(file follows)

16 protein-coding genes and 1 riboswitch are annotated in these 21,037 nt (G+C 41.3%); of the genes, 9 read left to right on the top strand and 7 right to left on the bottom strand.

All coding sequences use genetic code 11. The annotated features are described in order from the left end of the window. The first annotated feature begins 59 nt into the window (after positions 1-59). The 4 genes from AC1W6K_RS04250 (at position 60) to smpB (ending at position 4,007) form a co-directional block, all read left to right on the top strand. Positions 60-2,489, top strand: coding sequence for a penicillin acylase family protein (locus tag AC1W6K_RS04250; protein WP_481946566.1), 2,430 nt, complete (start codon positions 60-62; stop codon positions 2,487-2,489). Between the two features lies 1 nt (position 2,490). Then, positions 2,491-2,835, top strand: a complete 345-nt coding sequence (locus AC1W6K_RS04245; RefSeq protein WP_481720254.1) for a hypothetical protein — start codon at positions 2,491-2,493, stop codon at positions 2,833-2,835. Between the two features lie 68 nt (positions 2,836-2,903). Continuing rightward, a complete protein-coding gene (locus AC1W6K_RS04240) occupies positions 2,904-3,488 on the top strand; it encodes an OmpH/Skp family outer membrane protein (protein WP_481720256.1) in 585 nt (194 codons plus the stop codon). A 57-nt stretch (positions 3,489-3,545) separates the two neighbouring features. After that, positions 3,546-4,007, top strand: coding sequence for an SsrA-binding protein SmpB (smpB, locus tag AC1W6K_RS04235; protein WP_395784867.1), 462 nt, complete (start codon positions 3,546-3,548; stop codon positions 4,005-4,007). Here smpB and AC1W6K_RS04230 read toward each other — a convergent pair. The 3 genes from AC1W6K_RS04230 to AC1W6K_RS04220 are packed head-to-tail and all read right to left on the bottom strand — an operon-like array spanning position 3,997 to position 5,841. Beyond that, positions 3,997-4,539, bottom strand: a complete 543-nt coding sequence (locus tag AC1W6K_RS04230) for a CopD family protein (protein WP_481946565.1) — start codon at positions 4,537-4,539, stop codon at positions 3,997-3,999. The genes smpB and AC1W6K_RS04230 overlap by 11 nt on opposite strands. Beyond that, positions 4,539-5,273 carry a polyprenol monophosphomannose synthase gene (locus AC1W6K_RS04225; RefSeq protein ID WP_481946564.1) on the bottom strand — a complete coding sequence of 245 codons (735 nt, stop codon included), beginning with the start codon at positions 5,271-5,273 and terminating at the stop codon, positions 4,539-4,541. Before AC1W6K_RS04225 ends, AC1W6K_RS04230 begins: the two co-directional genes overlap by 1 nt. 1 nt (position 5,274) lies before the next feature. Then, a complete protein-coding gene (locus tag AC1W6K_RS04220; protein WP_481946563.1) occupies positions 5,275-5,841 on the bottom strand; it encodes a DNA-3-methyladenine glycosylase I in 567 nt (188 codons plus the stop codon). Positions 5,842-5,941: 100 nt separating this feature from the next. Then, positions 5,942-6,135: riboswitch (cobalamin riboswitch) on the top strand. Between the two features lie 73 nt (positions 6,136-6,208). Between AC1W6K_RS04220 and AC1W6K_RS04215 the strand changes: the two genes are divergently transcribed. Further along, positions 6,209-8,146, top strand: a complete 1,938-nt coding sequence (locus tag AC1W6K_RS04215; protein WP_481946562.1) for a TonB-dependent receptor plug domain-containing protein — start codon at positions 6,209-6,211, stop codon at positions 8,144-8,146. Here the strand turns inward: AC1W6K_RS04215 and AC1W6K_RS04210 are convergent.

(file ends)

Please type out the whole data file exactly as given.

16 protein-coding genes and 1 riboswitch are annotated in these 21,037 nt (G+C 41.3%); of the genes, 9 read left to right on the top strand and 7 right to left on the bottom strand.

All coding sequences use genetic code 11. The annotated features are described in order from the left end of the window. The first annotated feature begins 59 nt into the window (after positions 1-59). The 4 genes from AC1W6K_RS04250 (at position 60) to smpB (ending at position 4,007) form a co-directional block, all read left to right on the top strand. Positions 60-2,489, top strand: coding sequence for a penicillin acylase family protein (locus tag AC1W6K_RS04250; protein WP_481946566.1), 2,430 nt, complete (start codon positions 60-62; stop codon positions 2,487-2,489). Between the two features lies 1 nt (position 2,490). Then, positions 2,491-2,835, top strand: a complete 345-nt coding sequence (locus AC1W6K_RS04245; RefSeq protein WP_481720254.1) for a hypothetical protein — start codon at positions 2,491-2,493, stop codon at positions 2,833-2,835. Between the two features lie 68 nt (positions 2,836-2,903). Continuing rightward, a complete protein-coding gene (locus AC1W6K_RS04240) occupies positions 2,904-3,488 on the top strand; it encodes an OmpH/Skp family outer membrane protein (protein WP_481720256.1) in 585 nt (194 codons plus the stop codon). A 57-nt stretch (positions 3,489-3,545) separates the two neighbouring features. After that, positions 3,546-4,007, top strand: coding sequence for an SsrA-binding protein SmpB (smpB, locus tag AC1W6K_RS04235; protein WP_395784867.1), 462 nt, complete (start codon positions 3,546-3,548; stop codon positions 4,005-4,007). Here smpB and AC1W6K_RS04230 read toward each other — a convergent pair. The 3 genes from AC1W6K_RS04230 to AC1W6K_RS04220 are packed head-to-tail and all read right to left on the bottom strand — an operon-like array spanning position 3,997 to position 5,841. Beyond that, positions 3,997-4,539, bottom strand: a complete 543-nt coding sequence (locus tag AC1W6K_RS04230) for a CopD family protein (protein WP_481946565.1) — start codon at positions 4,537-4,539, stop codon at positions 3,997-3,999. The genes smpB and AC1W6K_RS04230 overlap by 11 nt on opposite strands. Beyond that, positions 4,539-5,273 carry a polyprenol monophosphomannose synthase gene (locus AC1W6K_RS04225; RefSeq protein ID WP_481946564.1) on the bottom strand — a complete coding sequence of 245 codons (735 nt, stop codon included), beginning with the start codon at positions 5,271-5,273 and terminating at the stop codon, positions 4,539-4,541. Before AC1W6K_RS04225 ends, AC1W6K_RS04230 begins: the two co-directional genes overlap by 1 nt. 1 nt (position 5,274) lies before the next feature. Then, a complete protein-coding gene (locus tag AC1W6K_RS04220; protein WP_481946563.1) occupies positions 5,275-5,841 on the bottom strand; it encodes a DNA-3-methyladenine glycosylase I in 567 nt (188 codons plus the stop codon). Positions 5,842-5,941: 100 nt separating this feature from the next. Then, positions 5,942-6,135: riboswitch (cobalamin riboswitch) on the top strand. Between the two features lie 73 nt (positions 6,136-6,208). Between AC1W6K_RS04220 and AC1W6K_RS04215 the strand changes: the two genes are divergently transcribed. Further along, positions 6,209-8,146, top strand: a complete 1,938-nt coding sequence (locus tag AC1W6K_RS04215; protein WP_481946562.1) for a TonB-dependent receptor plug domain-containing protein — start codon at positions 6,209-6,211, stop codon at positions 8,144-8,146. Here the strand turns inward: AC1W6K_RS04215 and AC1W6K_RS04210 are convergent.